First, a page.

Download Celestial Architect Spreadsheet 1.2 below:
EDIT: Updated to 1.1. Renamed the Spreadsheet and added another page dealing with the moon.
EDIT: Updated to 1.2 with a better temperature calculation and a sheet for albedo, all thanks to Orion.
Using The Sheet
The "Sheet" is a spreadsheet-- a file you can open with Microsoft Office, or free alternatives such as OpenOffice or it's Mac port, NeoOffice. All you need to do is enter numbers in the yellow boxes, & all the other figures will be instantly recalculated.
Now, as i've mentioned before, the most important variable is the mass of your sun, from which all it's other stats can be pretty accurately derived. The sheet assumes that your star is a main sequence star, like 90% of the universe. If you want to try a dwarf or giant star, you are on your own, but it shouldn't be too hard to plug in those numbers if you are familiar with spreadsheets. I think all you would have to do is change the way luminosity is calculated to something appropriate to your new star type.
Some things about stars to be aware of:
- A smaller star puts out a lot less heat & light than you might expect, & the opposite is true of larger stars.
- Smaller stars have habitable zones which are closer to the star, so the planet's year is shorter. Again the opposite is true of larger stars.
- As a star's size increases, so does the depth of the habitable zone, so with a bigger star you have more room to adjust your orbital position (& thus length of the year) or maybe fit in multiple habitable planets.
The Habitable Zone (also known as Goldilocks Zones) is the area in space where a planet that could supports "life as we know it" might be. It doesn't mean that a suitable planet will be there, or that life will exist, just that both are theoretically possible in the zone. As might be expected not everyone agrees exactly how big the habitable zone is. I've chosen a newer, more conservative estimate from this PDF by Tom E. Morris, which has great in-depth explanations.
If you are clever you may be able to think of an unusual circumstance that allows your planet to be habitable outside of the normal zone.
The Habitable Zone from Wikimedia Commons.
Length of Days & Years
The length of your planet's year is set by the mass of it's sun, & the distance of it's orbit. However the length of it's day can be pretty much whatever you want.
You might even want to tidally lock your planet to it's primary (as the Moon is to Earth), so that one side is eternally day, & the other night. Tidally locked planets are generally thought to be incompatible with "life as we know it", but a lot may depend on the specifics of the planet. At the very least the weather will be freakishly weird. Any planets in the habitable zone of an M-class star are believed to likely be tidally locked. Note "M-class" doesn't really mean "earthlike" as it did in StarTrek. M-class are generally red dwarf stars.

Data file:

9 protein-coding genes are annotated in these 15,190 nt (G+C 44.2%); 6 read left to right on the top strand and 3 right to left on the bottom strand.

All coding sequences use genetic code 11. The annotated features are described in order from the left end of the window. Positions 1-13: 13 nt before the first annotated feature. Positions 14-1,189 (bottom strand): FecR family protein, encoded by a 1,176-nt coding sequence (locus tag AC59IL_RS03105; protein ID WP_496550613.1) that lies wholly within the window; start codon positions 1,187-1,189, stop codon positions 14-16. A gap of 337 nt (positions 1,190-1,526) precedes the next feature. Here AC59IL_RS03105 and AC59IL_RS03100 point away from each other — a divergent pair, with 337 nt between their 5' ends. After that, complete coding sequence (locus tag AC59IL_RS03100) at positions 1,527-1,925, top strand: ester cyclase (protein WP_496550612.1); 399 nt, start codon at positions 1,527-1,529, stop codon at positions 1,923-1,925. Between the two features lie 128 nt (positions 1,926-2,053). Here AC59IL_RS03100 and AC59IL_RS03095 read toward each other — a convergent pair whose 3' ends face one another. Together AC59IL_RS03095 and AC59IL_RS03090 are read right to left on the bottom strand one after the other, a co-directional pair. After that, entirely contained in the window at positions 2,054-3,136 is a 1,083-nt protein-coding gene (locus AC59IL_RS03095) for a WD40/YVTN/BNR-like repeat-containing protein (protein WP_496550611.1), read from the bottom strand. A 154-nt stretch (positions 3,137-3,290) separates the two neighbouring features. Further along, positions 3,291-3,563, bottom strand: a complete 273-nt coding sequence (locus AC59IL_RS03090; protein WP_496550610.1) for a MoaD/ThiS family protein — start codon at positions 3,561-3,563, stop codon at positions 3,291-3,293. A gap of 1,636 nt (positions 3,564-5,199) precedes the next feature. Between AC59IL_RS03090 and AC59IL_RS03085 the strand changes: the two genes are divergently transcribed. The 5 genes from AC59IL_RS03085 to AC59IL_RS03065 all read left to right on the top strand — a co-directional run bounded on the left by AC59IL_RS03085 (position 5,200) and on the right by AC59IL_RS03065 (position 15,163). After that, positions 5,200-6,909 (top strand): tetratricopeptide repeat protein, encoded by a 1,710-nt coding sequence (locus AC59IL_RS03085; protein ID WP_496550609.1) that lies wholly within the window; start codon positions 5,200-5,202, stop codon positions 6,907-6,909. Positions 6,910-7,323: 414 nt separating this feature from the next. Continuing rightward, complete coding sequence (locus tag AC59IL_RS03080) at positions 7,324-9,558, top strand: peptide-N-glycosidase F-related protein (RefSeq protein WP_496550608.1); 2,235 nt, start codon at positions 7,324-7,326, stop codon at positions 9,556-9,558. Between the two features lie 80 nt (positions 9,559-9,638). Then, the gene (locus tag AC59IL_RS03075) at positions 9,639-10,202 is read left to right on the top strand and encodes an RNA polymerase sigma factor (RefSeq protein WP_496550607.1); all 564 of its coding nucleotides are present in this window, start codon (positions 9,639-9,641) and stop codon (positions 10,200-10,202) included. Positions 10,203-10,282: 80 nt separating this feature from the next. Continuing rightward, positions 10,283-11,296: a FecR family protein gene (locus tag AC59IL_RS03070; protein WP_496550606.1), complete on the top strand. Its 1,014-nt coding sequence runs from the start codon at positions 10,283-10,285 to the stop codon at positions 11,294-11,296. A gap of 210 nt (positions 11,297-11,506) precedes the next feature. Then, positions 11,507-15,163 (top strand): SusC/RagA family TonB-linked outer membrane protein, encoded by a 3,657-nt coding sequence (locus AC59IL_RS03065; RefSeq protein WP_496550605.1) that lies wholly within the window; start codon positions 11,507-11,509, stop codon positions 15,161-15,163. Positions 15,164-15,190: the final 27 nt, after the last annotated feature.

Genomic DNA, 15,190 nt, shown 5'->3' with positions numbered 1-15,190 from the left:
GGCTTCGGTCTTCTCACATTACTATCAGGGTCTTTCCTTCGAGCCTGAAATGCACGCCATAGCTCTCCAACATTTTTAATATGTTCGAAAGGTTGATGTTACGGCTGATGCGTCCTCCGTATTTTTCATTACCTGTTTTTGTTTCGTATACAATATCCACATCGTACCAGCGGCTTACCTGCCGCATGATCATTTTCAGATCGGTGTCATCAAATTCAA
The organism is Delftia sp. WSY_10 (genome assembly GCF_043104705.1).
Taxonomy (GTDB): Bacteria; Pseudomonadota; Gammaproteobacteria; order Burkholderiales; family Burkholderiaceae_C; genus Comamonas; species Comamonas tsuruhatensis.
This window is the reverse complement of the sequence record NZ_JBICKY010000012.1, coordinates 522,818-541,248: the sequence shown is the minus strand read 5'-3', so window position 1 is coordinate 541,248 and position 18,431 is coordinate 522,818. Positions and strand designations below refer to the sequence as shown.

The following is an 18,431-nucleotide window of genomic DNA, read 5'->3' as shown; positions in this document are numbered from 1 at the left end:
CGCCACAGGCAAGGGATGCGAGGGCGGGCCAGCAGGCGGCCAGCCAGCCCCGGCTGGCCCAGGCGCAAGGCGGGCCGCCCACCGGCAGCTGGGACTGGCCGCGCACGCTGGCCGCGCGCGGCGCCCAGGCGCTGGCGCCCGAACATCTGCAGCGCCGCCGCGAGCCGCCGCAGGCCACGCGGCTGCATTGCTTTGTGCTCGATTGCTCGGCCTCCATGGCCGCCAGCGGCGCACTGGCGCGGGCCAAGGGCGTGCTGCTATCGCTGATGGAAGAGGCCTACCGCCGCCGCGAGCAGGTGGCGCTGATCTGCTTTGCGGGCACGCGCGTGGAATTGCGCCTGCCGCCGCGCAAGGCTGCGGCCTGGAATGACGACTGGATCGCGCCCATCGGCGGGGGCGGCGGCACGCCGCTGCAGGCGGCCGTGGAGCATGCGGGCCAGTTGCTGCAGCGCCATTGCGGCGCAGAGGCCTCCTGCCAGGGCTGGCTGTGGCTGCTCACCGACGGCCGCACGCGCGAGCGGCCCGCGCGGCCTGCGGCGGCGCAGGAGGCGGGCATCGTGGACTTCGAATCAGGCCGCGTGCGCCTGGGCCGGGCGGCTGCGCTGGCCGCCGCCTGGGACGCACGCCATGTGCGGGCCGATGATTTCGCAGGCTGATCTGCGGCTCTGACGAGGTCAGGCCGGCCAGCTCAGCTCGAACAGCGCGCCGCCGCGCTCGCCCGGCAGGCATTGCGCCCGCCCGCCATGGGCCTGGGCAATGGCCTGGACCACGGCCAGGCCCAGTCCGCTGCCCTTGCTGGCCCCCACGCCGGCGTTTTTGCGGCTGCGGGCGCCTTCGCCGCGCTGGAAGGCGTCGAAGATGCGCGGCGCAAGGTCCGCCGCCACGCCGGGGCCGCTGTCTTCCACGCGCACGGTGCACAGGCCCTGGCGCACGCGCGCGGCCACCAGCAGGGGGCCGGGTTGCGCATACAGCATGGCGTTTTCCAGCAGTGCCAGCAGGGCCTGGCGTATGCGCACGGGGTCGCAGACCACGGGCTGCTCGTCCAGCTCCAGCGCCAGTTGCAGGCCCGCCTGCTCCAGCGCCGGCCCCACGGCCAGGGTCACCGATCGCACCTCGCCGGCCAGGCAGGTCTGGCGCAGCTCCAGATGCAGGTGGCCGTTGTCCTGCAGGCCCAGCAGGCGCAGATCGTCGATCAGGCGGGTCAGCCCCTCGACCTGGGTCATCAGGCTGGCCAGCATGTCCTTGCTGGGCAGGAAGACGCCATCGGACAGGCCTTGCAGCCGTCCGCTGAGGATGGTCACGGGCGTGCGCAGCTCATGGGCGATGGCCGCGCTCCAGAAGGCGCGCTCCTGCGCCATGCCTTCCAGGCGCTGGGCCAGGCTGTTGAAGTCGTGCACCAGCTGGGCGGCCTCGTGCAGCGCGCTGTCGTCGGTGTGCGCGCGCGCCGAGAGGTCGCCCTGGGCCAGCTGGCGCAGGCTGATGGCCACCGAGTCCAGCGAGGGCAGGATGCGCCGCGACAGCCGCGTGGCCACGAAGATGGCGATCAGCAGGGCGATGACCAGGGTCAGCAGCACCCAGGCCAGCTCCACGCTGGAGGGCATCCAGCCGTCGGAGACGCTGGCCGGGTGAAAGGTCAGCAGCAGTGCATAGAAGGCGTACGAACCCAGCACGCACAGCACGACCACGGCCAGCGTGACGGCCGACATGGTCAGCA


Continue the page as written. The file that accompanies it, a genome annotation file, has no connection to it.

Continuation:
To really complicate the calender you can make your planet into a moon of a larger planet such as a gas giant. Or you could put multiple stars in your solar system. If so, good luck, that's more math than i want to deal with.
Heat & Light
Temperature is one of the variables that, in my opinion science fiction doesn't use to it's full potential very often. There are plenty of "desert planets" & "ice planets", but they are blandly monotone, & realistically uninhabitable. With just the right temperature you could instead have a hot planet where only the polar regions are cool enough for human life, with an deadly equatorial belt where water boils away. Or a cold planet where a narrow equatorial band is the only place where the ice ever melts, with massive ice caps dominating the planet.
Albedo is the measure of how white or reflective your planet is overall. Any radiation reflected away isn't going to warm your planet. You can find out more about the albedo of various materials here.
The "Greenhouse Effect" mentioned isn't about climate change apocalypses. It's more basic than that. A greenhouse traps some of the energy that would normally be reflected back to the sky. Our atmosphere does the same thing, which keeps the planet from getting too cold. It's the strength of the greenhouse effect that is critical, which (among other factors) makes Venus a deadly inferno.
Be aware that this is not the final word on your planet's temperature. There are lots of other factors like axial tilt, land/sea arraignment & coverage, & mountain placement which will effect what the temperature is at a particular time & place. We'll get to that later.
Finally i should thank "Geoff" for his page Creating an Earthlike Planet. Even though the equations are found elsewhere, i didn't understand many of them until i read his explanation.
Instructions for second page to be added...